The Progressive Conservative Party of Saskatchewan’s platform runs the gambit from minimal intervention in the economy and low taxes to seeking more autonomy within Canada.
Asked what the key issues in their platform are, leader Ken Grey responded, “Our big issue in this election is we've been focusing on a Saskatchewan-first policy. We're looking at getting ourselves out of the New West Trade Partnership, mainly for the reasons being that we're finding that a lot of Saskatchewan companies are being bypassed for some of the infrastructure work that we need to have done in Saskatchewan.”
Grey said he’s all for municipalities, governments and school boards being able to save money, “but they should also have the ability to make their own decisions, free of any regulations from a deal that was signed in the back rooms by the government with other jurisdictions.”
These entities should be able to choose local companies over out-of-province ones, Grey said.
“We raised it well before the NDP did,” he added.
Grey is concerned about Manitoba and Alberta companies doing Saskatchewan’s road construction, especially since the Saskatchewan Party has promised $7.5 billion in infrastructure spending.
Secondly, he said, “We’re looking at a more autonomous Saskatchewan. We want to try to make our province a little more independent from Ottawa. One of the things we're calling for is our own provincial police force. Our hope is that with that police force, we can concentrate on especially in rural Saskatchewan, where they would be, in effect, we can concentrate on some of the shortfalls that we're finding with the RCMP right now.”
Part of that is the concept of volunteer police officers. Grey explained, “This is something that is in more remote areas that might, you know, just like a volunteer fire department. What we would have is, is kind of a volunteer sheriff, who would be trained, and properly trained, to do this, but they're not going to be on duty … we’re looking at them as a first responder, so they can go there and they can do the assessment.”
The PCs would also like to see Saskatchewan have more control over immigration. He said the current Saskatchewan Party government is using immigration to trump up population numbers. “If you take away immigration, we're actually in a net decline of population,” Grey said.
“They're being brought here under the pretense that they're going to have great opportunity when in actuality, they're coming here to work in a fast food joint. So, we're just saying we need to be a little smarter and look at immigration as more of a means to bring investment to Canada and investment to investment here, and less using it as means of cheap labour.”
He added that his partner is Filipino, saying, “I'm not begrudging the fact that they're coming over here to do some work, but I'm saying what I'm concerned about is a government that's using it as a political stunt.”
Thirdly, Grey mentioned accountability. One way is to reduce the number of MLAs in the Legislature from 61 to 58. “What we're saying is that we have too many politicians in Saskatchewan so we're proposing to take it back to 58, which is what it was prior to the Sask party increasing it.”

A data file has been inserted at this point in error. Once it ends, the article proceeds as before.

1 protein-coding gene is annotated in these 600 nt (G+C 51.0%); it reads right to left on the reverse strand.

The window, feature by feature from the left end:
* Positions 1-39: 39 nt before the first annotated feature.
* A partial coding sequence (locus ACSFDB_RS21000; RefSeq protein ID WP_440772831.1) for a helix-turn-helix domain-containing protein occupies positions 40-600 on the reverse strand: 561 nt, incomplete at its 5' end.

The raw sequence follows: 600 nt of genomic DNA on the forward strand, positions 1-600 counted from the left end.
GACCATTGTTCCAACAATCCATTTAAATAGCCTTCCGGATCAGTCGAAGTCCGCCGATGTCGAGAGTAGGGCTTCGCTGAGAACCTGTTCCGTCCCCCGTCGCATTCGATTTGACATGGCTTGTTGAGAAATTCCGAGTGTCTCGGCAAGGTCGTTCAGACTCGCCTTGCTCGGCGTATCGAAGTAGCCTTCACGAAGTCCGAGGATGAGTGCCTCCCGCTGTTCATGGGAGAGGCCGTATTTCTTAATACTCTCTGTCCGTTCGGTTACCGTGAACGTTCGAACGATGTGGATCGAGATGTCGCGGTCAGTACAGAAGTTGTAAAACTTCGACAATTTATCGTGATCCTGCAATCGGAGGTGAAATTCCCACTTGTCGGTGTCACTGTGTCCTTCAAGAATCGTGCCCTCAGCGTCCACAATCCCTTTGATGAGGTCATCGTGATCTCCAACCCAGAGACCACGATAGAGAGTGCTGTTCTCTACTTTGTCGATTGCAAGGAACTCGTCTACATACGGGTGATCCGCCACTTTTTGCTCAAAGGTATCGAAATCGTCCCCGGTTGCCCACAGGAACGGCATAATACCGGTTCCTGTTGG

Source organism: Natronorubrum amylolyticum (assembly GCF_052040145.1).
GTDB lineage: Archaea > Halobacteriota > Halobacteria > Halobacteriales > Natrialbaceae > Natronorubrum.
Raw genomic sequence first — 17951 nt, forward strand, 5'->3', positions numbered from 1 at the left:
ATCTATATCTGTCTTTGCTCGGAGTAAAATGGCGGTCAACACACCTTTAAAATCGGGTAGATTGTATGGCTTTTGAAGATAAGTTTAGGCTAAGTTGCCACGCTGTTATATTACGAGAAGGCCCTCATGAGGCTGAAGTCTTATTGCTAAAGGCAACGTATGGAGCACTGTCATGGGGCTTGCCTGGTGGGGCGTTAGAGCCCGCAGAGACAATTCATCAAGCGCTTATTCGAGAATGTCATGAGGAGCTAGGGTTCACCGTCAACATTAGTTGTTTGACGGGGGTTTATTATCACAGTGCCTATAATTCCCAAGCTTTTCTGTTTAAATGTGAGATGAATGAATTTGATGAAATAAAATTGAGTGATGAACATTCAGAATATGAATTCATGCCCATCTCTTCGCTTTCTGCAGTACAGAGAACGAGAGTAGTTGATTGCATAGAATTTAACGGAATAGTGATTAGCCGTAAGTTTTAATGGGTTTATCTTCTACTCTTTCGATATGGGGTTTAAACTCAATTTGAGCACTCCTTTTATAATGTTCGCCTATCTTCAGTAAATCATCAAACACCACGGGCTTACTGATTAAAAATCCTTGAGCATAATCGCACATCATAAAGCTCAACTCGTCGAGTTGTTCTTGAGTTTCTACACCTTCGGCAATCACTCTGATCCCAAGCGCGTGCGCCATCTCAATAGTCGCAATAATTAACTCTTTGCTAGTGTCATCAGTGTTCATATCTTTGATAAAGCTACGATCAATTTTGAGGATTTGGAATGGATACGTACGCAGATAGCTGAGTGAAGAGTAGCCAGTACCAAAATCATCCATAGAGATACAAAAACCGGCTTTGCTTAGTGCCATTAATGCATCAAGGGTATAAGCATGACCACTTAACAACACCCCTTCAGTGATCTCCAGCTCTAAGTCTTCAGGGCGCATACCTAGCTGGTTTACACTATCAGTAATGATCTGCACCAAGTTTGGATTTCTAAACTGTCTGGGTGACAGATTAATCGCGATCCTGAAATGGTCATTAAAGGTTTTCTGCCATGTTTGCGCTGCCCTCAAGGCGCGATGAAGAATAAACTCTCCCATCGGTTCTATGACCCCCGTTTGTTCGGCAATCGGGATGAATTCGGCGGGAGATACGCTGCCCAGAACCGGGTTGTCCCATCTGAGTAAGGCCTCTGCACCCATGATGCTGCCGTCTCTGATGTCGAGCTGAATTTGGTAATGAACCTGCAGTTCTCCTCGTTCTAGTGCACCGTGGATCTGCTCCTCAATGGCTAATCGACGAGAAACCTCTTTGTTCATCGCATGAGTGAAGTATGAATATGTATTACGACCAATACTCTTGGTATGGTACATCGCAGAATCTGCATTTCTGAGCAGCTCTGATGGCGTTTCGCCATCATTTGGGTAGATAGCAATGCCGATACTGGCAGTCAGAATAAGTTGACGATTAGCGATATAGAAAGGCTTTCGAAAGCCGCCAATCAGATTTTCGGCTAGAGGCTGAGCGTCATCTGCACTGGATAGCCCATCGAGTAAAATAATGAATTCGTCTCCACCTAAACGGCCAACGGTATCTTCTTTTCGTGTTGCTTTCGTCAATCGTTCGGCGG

The platform also includes MLA recall legislation.
The PC platform only mentions “deficit” once, and doesn’t mention revenue at all. Asked where they will get additional revenue from, Grey explained it would be through lowering taxes and expanding the tax base. He said, “It's simple, and the reason why it's simple as because if we if we'd lower taxes, and we bring in tax credits for corporations and put more money into the hands of people, they spend more. They earn more. And we have more jobs. So, from that. It obviously won't be an immediate thing. But we can certainly look at an expanded tax base, and an expanded economy if we're doing more value added and doing more manufacturing and utilizing our resource sector, the way we can in this in this province, by having the most competitive taxes in the country.”
Those tax credits would target secondary industry like manufacturing.
“I'm not an interventionist. I'm not a government interventionist in the economy. I believe fully that if we give businesses the tools to do the job, and the ability to make some make some money at it, that ultimately will mean more of a tax base,” he said.
Asked about coal-fired power generation, Grey said, “I'm rather upset that that we are being forced into this by the federal government,” referring to the shutdown of coal-fired power generation by 2030.
He’d rather see the province take the federal government to court on this than the carbon tax.
Grey said, “We can certainly look at bringing in private investment to do carbon capture technology. I think that would be useful. The whole concept is a good one, especially when you're looking at the whole area of climate.
“I would like to see the government less involved in it and private industry more involved in carbon capture.”
The platform also mentions “Invest in the building of a heavy crude refinery in Estevan area,” even though there is no heavy oil production in southeast Saskatchewan.